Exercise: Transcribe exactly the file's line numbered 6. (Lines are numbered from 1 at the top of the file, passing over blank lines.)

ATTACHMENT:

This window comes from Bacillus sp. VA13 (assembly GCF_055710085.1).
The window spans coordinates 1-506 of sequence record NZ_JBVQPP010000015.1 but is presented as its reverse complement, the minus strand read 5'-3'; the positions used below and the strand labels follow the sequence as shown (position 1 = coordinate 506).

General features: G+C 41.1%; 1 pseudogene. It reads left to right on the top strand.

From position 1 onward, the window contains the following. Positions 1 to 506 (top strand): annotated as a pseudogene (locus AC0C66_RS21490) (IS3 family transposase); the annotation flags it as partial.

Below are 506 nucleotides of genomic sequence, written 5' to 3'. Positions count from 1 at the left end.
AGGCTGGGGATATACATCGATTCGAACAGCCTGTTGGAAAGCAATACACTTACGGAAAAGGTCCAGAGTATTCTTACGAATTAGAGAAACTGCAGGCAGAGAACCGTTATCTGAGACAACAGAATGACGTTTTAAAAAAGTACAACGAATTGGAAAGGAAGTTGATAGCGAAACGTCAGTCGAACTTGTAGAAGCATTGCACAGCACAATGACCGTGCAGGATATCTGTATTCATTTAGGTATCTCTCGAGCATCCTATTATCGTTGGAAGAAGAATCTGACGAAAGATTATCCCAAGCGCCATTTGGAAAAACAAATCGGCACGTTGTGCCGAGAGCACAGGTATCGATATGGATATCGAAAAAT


AGGCTGGGGATATACATCGATTCGAACAGCCTGTTGGAAAGCAATACACTTACGGAAAAGGTCCAGAGTATTCTTACGAATTAGAGAAACTGCAGGCAGAGAACCGTTATCTGAGACAACAGAATGACGTTTTAAAAAAGTACAACGAATTGGAAAGGAAGTTGATAGCGAAACGTCAGTCGAACTTGTAGAAGCATTGCACAGCACAATGACCGTGCAGGATATCTGTATTCATTTAGGTATCTCTCGAGCATCCTATTATCGTTGGAAGAAGAATCTGACGAAAGATTATCCCAAGCGCCATTTGGAAAAACAAATCGGCACGTTGTGCCGAGAGCACAGGTATCGATATGGATATCGAAAAAT